What I want to do, this is very important, turn the filter off. I just want a normal copy of the sound. I’m also going to take the tempo sync off, because what I want is a very short delay, something about 7 milliseconds is a good tried-and-tested amount. We are going to take the feedback down to 0 so there’s only one echo. You can see that the pan is 50 Left. I’m also going to take the dry to silence so we’ve got nothing, so it’s only the left channel. I’m just going to take this down to 0 DB, as well. That’s the starting point. We’ve got the left side sorted.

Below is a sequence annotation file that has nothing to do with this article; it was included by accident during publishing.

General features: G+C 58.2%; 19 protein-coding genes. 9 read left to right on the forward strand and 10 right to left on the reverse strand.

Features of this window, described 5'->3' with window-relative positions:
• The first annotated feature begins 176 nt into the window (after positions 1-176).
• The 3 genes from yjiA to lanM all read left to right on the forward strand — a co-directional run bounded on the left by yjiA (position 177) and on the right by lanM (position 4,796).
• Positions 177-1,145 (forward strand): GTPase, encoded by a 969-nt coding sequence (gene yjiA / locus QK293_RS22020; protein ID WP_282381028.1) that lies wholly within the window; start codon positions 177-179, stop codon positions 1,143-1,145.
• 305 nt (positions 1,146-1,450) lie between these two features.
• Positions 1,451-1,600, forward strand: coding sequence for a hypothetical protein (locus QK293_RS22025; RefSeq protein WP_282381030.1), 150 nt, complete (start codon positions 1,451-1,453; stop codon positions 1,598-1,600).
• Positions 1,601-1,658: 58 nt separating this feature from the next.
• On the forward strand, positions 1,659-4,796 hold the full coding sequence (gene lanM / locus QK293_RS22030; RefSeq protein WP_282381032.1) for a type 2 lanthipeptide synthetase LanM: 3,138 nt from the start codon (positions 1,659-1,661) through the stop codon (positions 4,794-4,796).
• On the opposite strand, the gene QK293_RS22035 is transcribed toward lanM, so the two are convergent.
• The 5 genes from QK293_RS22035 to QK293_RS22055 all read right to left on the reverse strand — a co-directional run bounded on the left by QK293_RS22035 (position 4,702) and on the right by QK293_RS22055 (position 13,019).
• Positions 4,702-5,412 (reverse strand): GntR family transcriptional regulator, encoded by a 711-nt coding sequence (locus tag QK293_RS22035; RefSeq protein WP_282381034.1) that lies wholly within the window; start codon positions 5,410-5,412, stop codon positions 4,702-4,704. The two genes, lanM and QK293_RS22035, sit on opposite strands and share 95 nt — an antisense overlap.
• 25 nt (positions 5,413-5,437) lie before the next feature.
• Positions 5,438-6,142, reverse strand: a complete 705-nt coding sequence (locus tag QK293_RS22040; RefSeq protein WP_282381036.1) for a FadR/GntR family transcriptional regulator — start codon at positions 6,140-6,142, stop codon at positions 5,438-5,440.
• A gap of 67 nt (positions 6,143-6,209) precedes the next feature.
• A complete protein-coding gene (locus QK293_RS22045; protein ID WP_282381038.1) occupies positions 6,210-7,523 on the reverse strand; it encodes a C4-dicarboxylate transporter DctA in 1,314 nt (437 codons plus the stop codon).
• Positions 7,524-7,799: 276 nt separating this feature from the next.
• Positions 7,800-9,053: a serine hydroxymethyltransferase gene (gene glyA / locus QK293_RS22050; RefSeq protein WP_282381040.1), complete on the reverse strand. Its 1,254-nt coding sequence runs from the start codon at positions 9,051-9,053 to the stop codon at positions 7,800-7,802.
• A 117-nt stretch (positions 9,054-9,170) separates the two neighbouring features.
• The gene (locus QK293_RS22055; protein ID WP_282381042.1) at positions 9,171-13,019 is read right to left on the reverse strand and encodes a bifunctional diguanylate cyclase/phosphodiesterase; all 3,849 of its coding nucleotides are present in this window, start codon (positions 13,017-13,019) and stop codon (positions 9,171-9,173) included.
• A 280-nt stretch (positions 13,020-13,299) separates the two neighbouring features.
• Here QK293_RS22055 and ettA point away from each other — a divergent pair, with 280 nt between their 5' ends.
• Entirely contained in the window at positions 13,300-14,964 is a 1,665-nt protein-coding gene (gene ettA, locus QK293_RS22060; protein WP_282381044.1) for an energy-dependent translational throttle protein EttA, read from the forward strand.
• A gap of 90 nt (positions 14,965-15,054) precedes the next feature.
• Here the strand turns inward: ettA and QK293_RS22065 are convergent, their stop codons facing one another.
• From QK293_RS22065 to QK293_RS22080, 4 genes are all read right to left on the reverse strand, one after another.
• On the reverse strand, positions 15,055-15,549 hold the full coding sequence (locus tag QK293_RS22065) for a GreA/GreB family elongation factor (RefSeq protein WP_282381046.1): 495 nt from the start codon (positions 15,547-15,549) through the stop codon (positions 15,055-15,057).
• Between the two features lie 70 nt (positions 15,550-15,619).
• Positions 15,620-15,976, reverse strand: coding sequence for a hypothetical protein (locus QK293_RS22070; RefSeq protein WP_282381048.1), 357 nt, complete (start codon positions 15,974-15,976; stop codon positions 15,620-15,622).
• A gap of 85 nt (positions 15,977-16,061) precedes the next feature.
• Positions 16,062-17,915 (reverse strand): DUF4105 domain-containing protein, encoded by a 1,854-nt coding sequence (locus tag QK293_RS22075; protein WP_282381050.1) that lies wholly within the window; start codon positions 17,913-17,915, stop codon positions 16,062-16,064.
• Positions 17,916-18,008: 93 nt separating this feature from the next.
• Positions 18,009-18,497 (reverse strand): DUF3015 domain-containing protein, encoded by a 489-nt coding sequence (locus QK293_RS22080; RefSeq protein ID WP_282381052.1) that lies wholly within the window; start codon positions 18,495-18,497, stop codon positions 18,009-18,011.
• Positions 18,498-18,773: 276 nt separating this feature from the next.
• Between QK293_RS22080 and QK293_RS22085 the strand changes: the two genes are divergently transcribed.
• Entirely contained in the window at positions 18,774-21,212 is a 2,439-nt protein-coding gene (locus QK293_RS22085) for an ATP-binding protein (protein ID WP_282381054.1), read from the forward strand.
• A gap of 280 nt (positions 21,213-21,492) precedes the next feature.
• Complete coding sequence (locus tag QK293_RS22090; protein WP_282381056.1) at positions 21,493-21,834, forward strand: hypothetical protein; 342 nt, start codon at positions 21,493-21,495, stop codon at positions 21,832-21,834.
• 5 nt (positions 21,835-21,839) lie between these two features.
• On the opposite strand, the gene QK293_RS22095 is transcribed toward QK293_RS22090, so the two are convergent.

What we can do is add the other effect that I’m going to use which is designed to shift the pitch. I’m going to do this now. What we’ve got is a couple of options: We could potentially use the grain delay because that’s got the ability to shift the pitch in there. To be honest with you . . . let me show you, if I place this after. The problem with this is that there is a noticeable kind of flavor to the sound that I would say is detrimental to this with enhancement effect, so I’m not going to use that. I have chosen to use the frequency shifter, which also can actually really, radically change the tone of the sound. It is much more of a sound design technique. There is a fine control that I am going to use, and that’s going to be a better way to work with this; just very subtle shifts in pitch. What we want to do is have the original sound where it is, but then using the return, add something at the left and the right that is different in pitch to the original so that we get a nice amount of stereo width without the risk of any kind of phasing, where it’s going to basically take away some of the energy of the sound.